I’ll be the first to admit it. I’m not a patient individual. In fact, I love the saying I found somewhere on the Web: “Patience is a minor form of despair, disguised as a virtue.”
It’s something I exercise because I have no other choice that doesn’t result in something bad happening, not particularly because it’s something I enjoy.
Because patience is so hard for me, I try to exercise it only when it’s absolutely necessary. Like when I’m on the road. I don’t like driving. Not one bit. I do it because we haven’t figured out that whole teleportation thing, and if we ever do it’s highly unlikely to happen in my lifetime.
I like being one place or another, or riding with someone else. If I don’t have to drive, I can kick back and enjoy a trip a lot more. If asked to, I will of course drive, but it’s not something I ever do for kicks. OK, the horse is dead now and beaten to a pulp, so I can move on.
What I keep thinking though, as I’m driving from place to place, is this: “Where’s the fire?” I am so sick of having people race around me like I’m standing still and, all too often, there is a hill or a curve in the road soon.
I’m sure many others have seen this happen before, but one particularly close call I witnessed a couple years ago at Christmas—memorable to me because I was expecting my parents for a visit later that day—involved a car passing on a hill.
I was headed to Lehigh on my weekly route to drop off papers. Someone passed me and almost hit a car that came up over the hill. The other car had to go onto the shoulder to avoid a collision. That totally infuriated me.
What if that had been my parents? What if it had been you? Or your parents, or someone else you love? I just want to grab people like that and scream at them at the top of my lungs.
As it was, the other driver was alert and avoided the accident. But what if they hadn’t been so frosty? People could very easily have died. And for what? So someone could gain a few seconds in their trip? Please.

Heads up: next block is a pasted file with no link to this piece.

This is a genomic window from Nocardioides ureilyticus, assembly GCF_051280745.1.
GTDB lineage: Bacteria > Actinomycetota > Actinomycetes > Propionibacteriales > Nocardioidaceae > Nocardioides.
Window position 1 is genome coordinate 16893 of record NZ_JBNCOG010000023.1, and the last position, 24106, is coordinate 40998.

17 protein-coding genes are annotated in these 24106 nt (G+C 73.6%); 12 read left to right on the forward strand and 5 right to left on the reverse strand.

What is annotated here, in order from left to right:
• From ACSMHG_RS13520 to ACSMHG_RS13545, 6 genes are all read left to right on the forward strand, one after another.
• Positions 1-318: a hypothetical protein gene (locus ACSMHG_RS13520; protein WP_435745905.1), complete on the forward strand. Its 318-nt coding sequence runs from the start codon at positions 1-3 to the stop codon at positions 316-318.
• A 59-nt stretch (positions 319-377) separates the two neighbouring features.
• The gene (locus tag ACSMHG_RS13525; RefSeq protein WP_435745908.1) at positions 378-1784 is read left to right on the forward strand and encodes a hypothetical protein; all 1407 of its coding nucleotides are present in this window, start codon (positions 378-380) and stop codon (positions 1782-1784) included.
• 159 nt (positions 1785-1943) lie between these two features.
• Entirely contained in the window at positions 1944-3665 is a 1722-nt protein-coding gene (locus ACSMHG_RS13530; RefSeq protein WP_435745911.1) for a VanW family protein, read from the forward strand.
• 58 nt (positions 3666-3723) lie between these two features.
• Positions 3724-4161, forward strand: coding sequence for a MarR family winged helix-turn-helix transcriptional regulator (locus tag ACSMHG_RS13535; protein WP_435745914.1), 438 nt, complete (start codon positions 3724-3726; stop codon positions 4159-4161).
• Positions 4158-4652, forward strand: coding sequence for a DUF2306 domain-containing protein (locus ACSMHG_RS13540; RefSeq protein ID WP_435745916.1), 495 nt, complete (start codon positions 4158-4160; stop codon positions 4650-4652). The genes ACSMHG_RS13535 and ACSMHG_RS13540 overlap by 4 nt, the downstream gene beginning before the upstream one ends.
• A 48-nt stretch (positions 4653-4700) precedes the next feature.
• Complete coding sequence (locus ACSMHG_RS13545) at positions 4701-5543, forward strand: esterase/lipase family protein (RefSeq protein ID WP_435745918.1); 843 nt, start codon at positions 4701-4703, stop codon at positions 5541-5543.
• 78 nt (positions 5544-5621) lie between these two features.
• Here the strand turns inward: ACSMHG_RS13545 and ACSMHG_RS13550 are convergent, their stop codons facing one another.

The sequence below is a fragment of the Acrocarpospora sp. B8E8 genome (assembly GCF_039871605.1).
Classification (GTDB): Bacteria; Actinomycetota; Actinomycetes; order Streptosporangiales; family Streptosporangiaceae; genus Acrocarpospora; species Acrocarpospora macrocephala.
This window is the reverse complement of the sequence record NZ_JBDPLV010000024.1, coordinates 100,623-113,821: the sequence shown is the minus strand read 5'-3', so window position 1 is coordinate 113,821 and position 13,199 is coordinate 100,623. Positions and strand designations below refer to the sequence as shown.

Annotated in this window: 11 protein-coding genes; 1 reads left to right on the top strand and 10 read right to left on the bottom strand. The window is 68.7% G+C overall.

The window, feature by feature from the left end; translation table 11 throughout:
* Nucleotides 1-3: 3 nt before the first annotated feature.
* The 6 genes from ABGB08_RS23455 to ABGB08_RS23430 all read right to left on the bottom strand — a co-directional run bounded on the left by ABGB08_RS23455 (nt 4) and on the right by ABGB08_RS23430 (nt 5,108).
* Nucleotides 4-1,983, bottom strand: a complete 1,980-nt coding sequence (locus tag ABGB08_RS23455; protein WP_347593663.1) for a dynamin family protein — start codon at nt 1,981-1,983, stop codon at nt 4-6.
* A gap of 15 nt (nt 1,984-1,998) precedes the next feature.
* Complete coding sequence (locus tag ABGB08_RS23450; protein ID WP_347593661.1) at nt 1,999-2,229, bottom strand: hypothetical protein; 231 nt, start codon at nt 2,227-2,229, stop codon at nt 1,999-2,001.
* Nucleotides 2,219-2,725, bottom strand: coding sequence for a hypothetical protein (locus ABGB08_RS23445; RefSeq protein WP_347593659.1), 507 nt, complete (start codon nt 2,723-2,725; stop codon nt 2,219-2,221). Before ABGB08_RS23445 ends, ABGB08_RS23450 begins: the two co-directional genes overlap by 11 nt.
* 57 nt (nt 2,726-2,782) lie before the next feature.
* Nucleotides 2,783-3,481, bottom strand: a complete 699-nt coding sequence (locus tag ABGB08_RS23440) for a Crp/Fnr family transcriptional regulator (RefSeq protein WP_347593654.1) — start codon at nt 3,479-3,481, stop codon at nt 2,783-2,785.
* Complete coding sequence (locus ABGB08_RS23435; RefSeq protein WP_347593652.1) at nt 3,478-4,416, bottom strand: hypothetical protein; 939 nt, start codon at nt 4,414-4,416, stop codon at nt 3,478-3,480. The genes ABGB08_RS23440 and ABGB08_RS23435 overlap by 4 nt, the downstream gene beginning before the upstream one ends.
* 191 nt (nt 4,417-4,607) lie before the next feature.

I guarantee—as fully as I’m sure that the earth is an oblate spheroid that orbits the sun and not a flat disk around which the sun moves—that wherever it is you’re headed, it’s still going to be there when you get there. If not, you’re going to have bigger issues than being late anyway.
So please, think about what you’re risking when you pass on a hill or a curve and just don’t do it.
Now, on to another sore subject: texting while driving. It’s something I simply can’t abide. I’m revealing myself to be a huge geek here—no surprise to my friends, I’m reasonably sure. But no one on this earth is like Data from “Star Trek: The Next Generation,” who in one episode listened to 11 pieces of music at the same time and comprehended them all.
It’s not physically possible for human beings—even Brent Spiner—to look at the screen on their cell phone to do texting and simultaneously pay 100 percent attention to their driving. It’s just not. Period.
You may think you possess a superhuman multitasking ability, but the human brain just doesn’t work like the computer on which I’m writing this column.
I see it like this: If it’s only you on the road, then you’re only endangering your own life. It’s your life and—up to a point— you’re entitled to endanger it. That point is reached, I believe, when one’s reckless behavior presents a risk not merely to their own life but to that of others.
Probably every moment of our lives is dangerous in some way that we may not perceive at the time. However, as the saying goes, “There are old pilots and bold pilots, but no old, bold pilots.”
Personally, I’d prefer to live long enough to be an old pilot.